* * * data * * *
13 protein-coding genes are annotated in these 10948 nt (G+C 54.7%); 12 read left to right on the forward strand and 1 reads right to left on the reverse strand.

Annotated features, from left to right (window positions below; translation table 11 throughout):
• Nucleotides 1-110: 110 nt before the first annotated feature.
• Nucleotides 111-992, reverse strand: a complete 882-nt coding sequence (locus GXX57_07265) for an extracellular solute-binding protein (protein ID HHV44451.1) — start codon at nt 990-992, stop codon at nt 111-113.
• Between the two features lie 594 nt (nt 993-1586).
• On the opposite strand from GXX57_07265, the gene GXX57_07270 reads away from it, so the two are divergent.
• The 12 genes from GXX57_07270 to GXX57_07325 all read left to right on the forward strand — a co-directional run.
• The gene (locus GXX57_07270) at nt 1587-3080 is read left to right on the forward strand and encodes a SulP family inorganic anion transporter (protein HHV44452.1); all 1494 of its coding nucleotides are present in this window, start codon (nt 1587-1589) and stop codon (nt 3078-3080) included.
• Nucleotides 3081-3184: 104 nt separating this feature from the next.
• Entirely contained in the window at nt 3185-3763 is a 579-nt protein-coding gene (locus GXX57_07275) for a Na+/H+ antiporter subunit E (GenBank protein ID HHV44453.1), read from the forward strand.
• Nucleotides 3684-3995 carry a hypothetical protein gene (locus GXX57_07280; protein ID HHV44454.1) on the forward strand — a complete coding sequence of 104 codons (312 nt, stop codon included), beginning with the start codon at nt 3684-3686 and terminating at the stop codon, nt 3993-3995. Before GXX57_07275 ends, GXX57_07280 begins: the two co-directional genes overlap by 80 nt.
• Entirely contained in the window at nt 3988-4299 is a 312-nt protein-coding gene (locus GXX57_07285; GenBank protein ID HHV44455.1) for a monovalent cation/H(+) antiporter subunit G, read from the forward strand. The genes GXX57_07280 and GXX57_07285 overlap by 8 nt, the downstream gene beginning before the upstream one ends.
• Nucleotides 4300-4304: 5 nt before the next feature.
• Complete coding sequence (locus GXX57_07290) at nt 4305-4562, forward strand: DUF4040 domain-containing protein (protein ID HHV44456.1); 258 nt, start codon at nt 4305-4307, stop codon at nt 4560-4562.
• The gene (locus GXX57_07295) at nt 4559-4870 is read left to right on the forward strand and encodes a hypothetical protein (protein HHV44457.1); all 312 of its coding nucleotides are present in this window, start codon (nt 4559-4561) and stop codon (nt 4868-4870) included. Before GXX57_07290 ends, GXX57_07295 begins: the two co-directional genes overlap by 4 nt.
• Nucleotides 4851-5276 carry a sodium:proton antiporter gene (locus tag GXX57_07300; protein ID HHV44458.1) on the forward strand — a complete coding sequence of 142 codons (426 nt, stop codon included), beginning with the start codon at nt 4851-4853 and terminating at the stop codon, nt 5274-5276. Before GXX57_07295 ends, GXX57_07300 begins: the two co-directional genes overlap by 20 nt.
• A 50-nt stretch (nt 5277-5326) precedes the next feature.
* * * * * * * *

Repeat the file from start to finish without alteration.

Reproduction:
13 protein-coding genes are annotated in these 10948 nt (G+C 54.7%); 12 read left to right on the forward strand and 1 reads right to left on the reverse strand.

Annotated features, from left to right (window positions below; translation table 11 throughout):
• Nucleotides 1-110: 110 nt before the first annotated feature.
• Nucleotides 111-992, reverse strand: a complete 882-nt coding sequence (locus GXX57_07265) for an extracellular solute-binding protein (protein ID HHV44451.1) — start codon at nt 990-992, stop codon at nt 111-113.
• Between the two features lie 594 nt (nt 993-1586).
• On the opposite strand from GXX57_07265, the gene GXX57_07270 reads away from it, so the two are divergent.
• The 12 genes from GXX57_07270 to GXX57_07325 all read left to right on the forward strand — a co-directional run.
• The gene (locus GXX57_07270) at nt 1587-3080 is read left to right on the forward strand and encodes a SulP family inorganic anion transporter (protein HHV44452.1); all 1494 of its coding nucleotides are present in this window, start codon (nt 1587-1589) and stop codon (nt 3078-3080) included.
• Nucleotides 3081-3184: 104 nt separating this feature from the next.
• Entirely contained in the window at nt 3185-3763 is a 579-nt protein-coding gene (locus GXX57_07275) for a Na+/H+ antiporter subunit E (GenBank protein ID HHV44453.1), read from the forward strand.
• Nucleotides 3684-3995 carry a hypothetical protein gene (locus GXX57_07280; protein ID HHV44454.1) on the forward strand — a complete coding sequence of 104 codons (312 nt, stop codon included), beginning with the start codon at nt 3684-3686 and terminating at the stop codon, nt 3993-3995. Before GXX57_07275 ends, GXX57_07280 begins: the two co-directional genes overlap by 80 nt.
• Entirely contained in the window at nt 3988-4299 is a 312-nt protein-coding gene (locus GXX57_07285; GenBank protein ID HHV44455.1) for a monovalent cation/H(+) antiporter subunit G, read from the forward strand. The genes GXX57_07280 and GXX57_07285 overlap by 8 nt, the downstream gene beginning before the upstream one ends.
• Nucleotides 4300-4304: 5 nt before the next feature.
• Complete coding sequence (locus GXX57_07290) at nt 4305-4562, forward strand: DUF4040 domain-containing protein (protein ID HHV44456.1); 258 nt, start codon at nt 4305-4307, stop codon at nt 4560-4562.
• The gene (locus GXX57_07295) at nt 4559-4870 is read left to right on the forward strand and encodes a hypothetical protein (protein HHV44457.1); all 312 of its coding nucleotides are present in this window, start codon (nt 4559-4561) and stop codon (nt 4868-4870) included. Before GXX57_07290 ends, GXX57_07295 begins: the two co-directional genes overlap by 4 nt.
• Nucleotides 4851-5276 carry a sodium:proton antiporter gene (locus tag GXX57_07300; protein ID HHV44458.1) on the forward strand — a complete coding sequence of 142 codons (426 nt, stop codon included), beginning with the start codon at nt 4851-4853 and terminating at the stop codon, nt 5274-5276. Before GXX57_07295 ends, GXX57_07300 begins: the two co-directional genes overlap by 20 nt.
• A 50-nt stretch (nt 5277-5326) precedes the next feature.